Fortunately some of my collegues at Made By Many along with BBH labs have put together a beautiful slide share presentation on what Twitter is all about. It is released under the Creative Commons license so free to use it in any presentations about Twitter - all they ask is that you give credit where credit is due.

  • Oven temperature conversions

    9th March 09

    Posted in

    I’ve been caught without a gas mark conversion chart too often so I decided to put one up on here for reference.

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  • Custom fonts in your webpage using Cufon (canvas and VML)

    24th February 09

    Posted in

    For years designers have wanted to use custom fonts in their web page designs, this however has been problematic. Until now there’s only really been one option - sIFR - which unfortunately requires the Flash plugin. It also comes with its own set of problems, aside of requiring the Flash plugin, too many sIFR objets on the page have been known to cause problems in the browser - not to mention how tricky it can be to set up. Now, however there is Cufon - from Simo Kinnunen.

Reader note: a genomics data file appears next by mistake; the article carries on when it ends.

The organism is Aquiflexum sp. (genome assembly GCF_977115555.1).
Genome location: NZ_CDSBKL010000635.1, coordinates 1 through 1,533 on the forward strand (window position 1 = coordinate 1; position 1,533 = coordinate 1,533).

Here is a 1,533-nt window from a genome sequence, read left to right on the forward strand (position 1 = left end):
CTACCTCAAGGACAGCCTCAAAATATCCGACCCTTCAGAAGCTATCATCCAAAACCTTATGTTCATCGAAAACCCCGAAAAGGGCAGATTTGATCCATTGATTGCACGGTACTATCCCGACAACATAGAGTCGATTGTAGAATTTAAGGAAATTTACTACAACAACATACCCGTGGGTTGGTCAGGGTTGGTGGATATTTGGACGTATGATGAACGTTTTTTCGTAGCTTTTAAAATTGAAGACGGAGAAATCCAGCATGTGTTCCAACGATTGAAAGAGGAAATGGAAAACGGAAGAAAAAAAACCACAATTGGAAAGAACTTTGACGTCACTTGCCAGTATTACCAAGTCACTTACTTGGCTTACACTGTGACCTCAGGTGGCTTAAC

The main aims behind Cufon were to avoid proprietary software in favour of the open standard <canvas> and VML. Essentially Cufon acts as a web interface to fontforge to create an a JavaScript version of your font. There’s also a neat little online genertaor that allows you to upload your own font and generate the required JavaScript.

    It’s incredibly easy to use, once you’ve created your JavaScript version of your font simple reference it along with the Cufon js (making sure you load cufon first!) then apply it to the element you want rendered. The following will render the text in an <h1>: